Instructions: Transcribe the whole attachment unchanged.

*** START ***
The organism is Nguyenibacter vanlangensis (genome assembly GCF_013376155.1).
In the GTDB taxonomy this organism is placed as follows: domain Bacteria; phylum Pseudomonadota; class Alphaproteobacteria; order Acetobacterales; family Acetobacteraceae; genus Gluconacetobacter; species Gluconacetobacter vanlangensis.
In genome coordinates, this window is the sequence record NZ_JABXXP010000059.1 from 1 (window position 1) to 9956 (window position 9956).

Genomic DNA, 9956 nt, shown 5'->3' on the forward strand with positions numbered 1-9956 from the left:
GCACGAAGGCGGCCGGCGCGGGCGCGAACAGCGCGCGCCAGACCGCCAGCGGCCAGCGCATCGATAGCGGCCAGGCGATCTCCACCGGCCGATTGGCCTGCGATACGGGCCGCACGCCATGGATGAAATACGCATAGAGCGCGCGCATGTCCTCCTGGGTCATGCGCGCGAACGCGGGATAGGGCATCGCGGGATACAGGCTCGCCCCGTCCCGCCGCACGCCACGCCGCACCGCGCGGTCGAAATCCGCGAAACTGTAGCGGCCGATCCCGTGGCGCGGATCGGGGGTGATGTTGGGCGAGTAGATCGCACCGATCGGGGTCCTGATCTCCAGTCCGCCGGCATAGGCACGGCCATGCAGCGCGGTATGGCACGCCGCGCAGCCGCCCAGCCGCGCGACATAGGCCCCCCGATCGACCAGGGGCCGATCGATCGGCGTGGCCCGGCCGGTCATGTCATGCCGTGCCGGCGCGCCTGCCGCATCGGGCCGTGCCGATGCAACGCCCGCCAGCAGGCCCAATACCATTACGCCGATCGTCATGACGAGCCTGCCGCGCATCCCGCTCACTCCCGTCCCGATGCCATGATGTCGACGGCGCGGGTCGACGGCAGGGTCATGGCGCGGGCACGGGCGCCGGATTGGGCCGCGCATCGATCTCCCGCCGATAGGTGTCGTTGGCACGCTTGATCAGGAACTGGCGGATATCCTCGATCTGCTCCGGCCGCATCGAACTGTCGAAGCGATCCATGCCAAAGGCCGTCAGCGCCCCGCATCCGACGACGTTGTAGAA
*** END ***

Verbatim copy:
The organism is Nguyenibacter vanlangensis (genome assembly GCF_013376155.1).
In the GTDB taxonomy this organism is placed as follows: domain Bacteria; phylum Pseudomonadota; class Alphaproteobacteria; order Acetobacterales; family Acetobacteraceae; genus Gluconacetobacter; species Gluconacetobacter vanlangensis.
In genome coordinates, this window is the sequence record NZ_JABXXP010000059.1 from 1 (window position 1) to 9956 (window position 9956).

Genomic DNA, 9956 nt, shown 5'->3' on the forward strand with positions numbered 1-9956 from the left:
GCACGAAGGCGGCCGGCGCGGGCGCGAACAGCGCGCGCCAGACCGCCAGCGGCCAGCGCATCGATAGCGGCCAGGCGATCTCCACCGGCCGATTGGCCTGCGATACGGGCCGCACGCCATGGATGAAATACGCATAGAGCGCGCGCATGTCCTCCTGGGTCATGCGCGCGAACGCGGGATAGGGCATCGCGGGATACAGGCTCGCCCCGTCCCGCCGCACGCCACGCCGCACCGCGCGGTCGAAATCCGCGAAACTGTAGCGGCCGATCCCGTGGCGCGGATCGGGGGTGATGTTGGGCGAGTAGATCGCACCGATCGGGGTCCTGATCTCCAGTCCGCCGGCATAGGCACGGCCATGCAGCGCGGTATGGCACGCCGCGCAGCCGCCCAGCCGCGCGACATAGGCCCCCCGATCGACCAGGGGCCGATCGATCGGCGTGGCCCGGCCGGTCATGTCATGCCGTGCCGGCGCGCCTGCCGCATCGGGCCGTGCCGATGCAACGCCCGCCAGCAGGCCCAATACCATTACGCCGATCGTCATGACGAGCCTGCCGCGCATCCCGCTCACTCCCGTCCCGATGCCATGATGTCGACGGCGCGGGTCGACGGCAGGGTCATGGCGCGGGCACGGGCGCCGGATTGGGCCGCGCATCGATCTCCCGCCGATAGGTGTCGTTGGCACGCTTGATCAGGAACTGGCGGATATCCTCGATCTGCTCCGGCCGCATCGAACTGTCGAAGCGATCCATGCCAAAGGCCGTCAGCGCCCCGCATCCGACGACGTTGTAGAA